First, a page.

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Keely McCaskie M’23, a public school administrator in Denver, Colo., is pursuing her master’s degree in community engagement online in the Winston School of Education and Social Policy.
The Merrimack Community Garden is maybe the best-kept secret on campus. The small plot of land next to the house on Rock Ridge Road is full of homegrown fruits and vegetables available – for free – to anyone who happens to stop by for a visit. The small group of organizers opened the garden for a garden party this semester to celebrate its growth and history.
The community garden project has deep roots, so to speak. As early as 2015, a cohort of environmentally engaged faculty – who have since formed the environmental steering committee – have had visions of a community garden on campus. In 2018, they pulled together to make that dream a reality with the help of students, faculty and staff.
Now organized by Professor and Department Chair of Communications and Media Lisa Perks – who teaches crossover literature and environmental studies courses – the garden has lasted its first full seasonal rotation and continues to be a source of unique peace and experiential learning.
“The idea was kicking around for a long time before we actually got a shovel in the ground,” Perks said. “Jon Lyon actually played a huge part in the beginning as a biologist before moving over to the Provost Office. He helped us scout out potential sites and build our first raised beds. He built nine of them by himself and filled them all, which was a huge jumpstart.”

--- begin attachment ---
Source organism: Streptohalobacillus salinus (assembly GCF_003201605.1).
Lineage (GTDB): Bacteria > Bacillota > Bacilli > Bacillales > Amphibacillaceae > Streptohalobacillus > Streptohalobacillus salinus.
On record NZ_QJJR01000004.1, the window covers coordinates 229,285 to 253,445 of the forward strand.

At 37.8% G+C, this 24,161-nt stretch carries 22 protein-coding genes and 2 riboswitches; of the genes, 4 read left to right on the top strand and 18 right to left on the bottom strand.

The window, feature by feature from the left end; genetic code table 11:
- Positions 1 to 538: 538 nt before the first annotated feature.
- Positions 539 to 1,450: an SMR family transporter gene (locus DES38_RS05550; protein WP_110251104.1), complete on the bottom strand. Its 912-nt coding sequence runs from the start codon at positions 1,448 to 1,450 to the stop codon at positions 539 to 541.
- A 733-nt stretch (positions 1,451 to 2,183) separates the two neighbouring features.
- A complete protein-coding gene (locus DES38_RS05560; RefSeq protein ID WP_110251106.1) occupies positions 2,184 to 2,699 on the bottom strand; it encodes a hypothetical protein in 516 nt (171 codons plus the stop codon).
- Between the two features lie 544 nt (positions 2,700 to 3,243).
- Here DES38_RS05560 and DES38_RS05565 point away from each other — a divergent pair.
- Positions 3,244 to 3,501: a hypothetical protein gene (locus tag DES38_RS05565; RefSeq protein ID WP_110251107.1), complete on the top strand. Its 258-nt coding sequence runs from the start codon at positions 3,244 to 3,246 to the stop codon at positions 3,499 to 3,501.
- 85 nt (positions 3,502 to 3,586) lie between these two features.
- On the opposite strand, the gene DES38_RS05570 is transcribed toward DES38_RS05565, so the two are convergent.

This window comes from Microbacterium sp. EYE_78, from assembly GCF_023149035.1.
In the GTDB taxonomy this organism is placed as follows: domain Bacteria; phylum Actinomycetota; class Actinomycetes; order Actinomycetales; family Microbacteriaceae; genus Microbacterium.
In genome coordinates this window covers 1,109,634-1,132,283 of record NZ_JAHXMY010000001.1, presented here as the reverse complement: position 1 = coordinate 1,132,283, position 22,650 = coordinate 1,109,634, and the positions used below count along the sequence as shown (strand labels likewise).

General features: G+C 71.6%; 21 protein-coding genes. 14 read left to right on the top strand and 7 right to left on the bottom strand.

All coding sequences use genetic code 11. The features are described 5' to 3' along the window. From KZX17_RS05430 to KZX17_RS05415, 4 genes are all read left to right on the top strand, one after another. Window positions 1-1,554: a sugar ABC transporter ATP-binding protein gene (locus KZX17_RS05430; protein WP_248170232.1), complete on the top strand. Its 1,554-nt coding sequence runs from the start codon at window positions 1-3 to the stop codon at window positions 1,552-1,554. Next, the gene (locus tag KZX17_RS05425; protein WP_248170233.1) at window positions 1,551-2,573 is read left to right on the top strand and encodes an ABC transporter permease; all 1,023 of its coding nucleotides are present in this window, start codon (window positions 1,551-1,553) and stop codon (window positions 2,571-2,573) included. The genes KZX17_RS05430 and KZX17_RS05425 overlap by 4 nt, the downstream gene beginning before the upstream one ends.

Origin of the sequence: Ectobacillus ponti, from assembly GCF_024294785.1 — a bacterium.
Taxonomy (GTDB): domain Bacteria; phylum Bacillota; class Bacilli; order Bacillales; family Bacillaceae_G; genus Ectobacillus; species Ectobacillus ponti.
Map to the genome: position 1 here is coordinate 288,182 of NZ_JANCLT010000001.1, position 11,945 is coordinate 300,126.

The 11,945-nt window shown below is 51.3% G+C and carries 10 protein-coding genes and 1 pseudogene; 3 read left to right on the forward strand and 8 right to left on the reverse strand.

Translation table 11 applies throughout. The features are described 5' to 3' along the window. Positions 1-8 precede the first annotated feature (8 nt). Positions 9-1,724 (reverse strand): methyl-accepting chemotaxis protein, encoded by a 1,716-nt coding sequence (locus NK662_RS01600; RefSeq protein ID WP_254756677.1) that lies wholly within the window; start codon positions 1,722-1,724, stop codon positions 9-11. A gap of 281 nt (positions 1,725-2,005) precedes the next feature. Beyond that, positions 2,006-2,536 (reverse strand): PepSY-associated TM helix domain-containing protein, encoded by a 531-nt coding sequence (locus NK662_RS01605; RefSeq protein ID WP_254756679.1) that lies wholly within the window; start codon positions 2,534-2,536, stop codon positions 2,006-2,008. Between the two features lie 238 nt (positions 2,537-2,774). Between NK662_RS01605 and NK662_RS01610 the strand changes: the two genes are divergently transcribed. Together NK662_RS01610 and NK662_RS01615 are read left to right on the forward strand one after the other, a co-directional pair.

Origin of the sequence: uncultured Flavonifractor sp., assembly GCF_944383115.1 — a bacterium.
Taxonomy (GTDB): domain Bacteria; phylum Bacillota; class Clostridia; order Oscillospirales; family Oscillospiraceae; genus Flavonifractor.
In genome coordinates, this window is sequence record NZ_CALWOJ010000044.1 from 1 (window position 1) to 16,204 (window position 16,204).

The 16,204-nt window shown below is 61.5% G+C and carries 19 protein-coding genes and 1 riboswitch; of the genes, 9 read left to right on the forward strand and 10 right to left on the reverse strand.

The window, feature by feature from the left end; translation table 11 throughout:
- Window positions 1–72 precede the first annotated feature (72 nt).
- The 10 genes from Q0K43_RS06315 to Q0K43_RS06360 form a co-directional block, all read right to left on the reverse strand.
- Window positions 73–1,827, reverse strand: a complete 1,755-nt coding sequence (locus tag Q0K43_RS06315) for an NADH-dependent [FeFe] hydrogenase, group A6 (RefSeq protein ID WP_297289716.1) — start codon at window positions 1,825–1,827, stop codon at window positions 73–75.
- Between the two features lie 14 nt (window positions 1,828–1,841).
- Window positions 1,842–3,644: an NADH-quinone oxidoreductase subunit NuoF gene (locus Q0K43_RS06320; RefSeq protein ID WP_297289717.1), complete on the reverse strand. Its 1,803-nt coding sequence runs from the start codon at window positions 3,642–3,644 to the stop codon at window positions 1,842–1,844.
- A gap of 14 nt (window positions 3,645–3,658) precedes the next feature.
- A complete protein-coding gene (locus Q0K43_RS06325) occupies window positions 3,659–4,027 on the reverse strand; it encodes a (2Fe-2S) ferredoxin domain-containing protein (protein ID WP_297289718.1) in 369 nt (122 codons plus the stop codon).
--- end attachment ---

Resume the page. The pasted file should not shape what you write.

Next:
After settling on the Rock Ridge Road location and building the initial infrastructure, students in Perks’ garden memoirs course took to the project in spring 2019. During the semester, students wrote a proposal for the garden, came up with garden plans and did research on what kinds of fruits, vegetables and plants they could feasibly grow in the Massachusetts climate.
“With the students’ proposal, we got funding through the Provost Office and the McLaughlin Martin grant,” Perks said. “Once we got the funding, we picked out apple trees and blueberry bushes, ordered seeds and things online and built more raised beds. That was such a great year because the students really felt like oh, we’re actually doing stuff. They had so many cool questions just thinking about where our food comes from and how it grows and all the stuff you find in the soil. It was a really great, hands-on experience.”
During the pandemic, managing the garden was a bit more complicated and relied on a lot of involvement from Perks and other volunteers to keep it up and running. Felipe Schwarz, who oversees facilities and management at Merrimack, played a key role in garden maintenance, and Perks spent many weekends and afternoons checking in on plants and organizing watering schedules with volunteers.
Now that the Merrimack community can safely return to campus, Perks has high hopes for the future of this space.
“I’m excited for the site to be visited more. We grow some really wonderful produce and the space has great potential to be a site where students can go to learn about plants and ecosystems and where our food comes from,” Perks said. “It’s also just a peaceful spot, especially when you’re living in a dorm room and alone time is a little hard to come by. My hope is that it’s not only educational but also a place that students can turn to in the future.”
To date, the garden has churned out potatoes, blueberries, honey crisp apples, tomatoes, cucumbers, rhubarb, garlic, asparagus, strawberries and a variety of flowers and other plants, to name only a few from the harvest. Perks keeps a watchful eye on the plot and stays in touch with students and student groups who are interested in getting involved.
Reach out to Lisa Perks at email@example.com to get involved with the Merrimack Community Garden
Follow along with updates on the Merrimack Community Garden Instagram!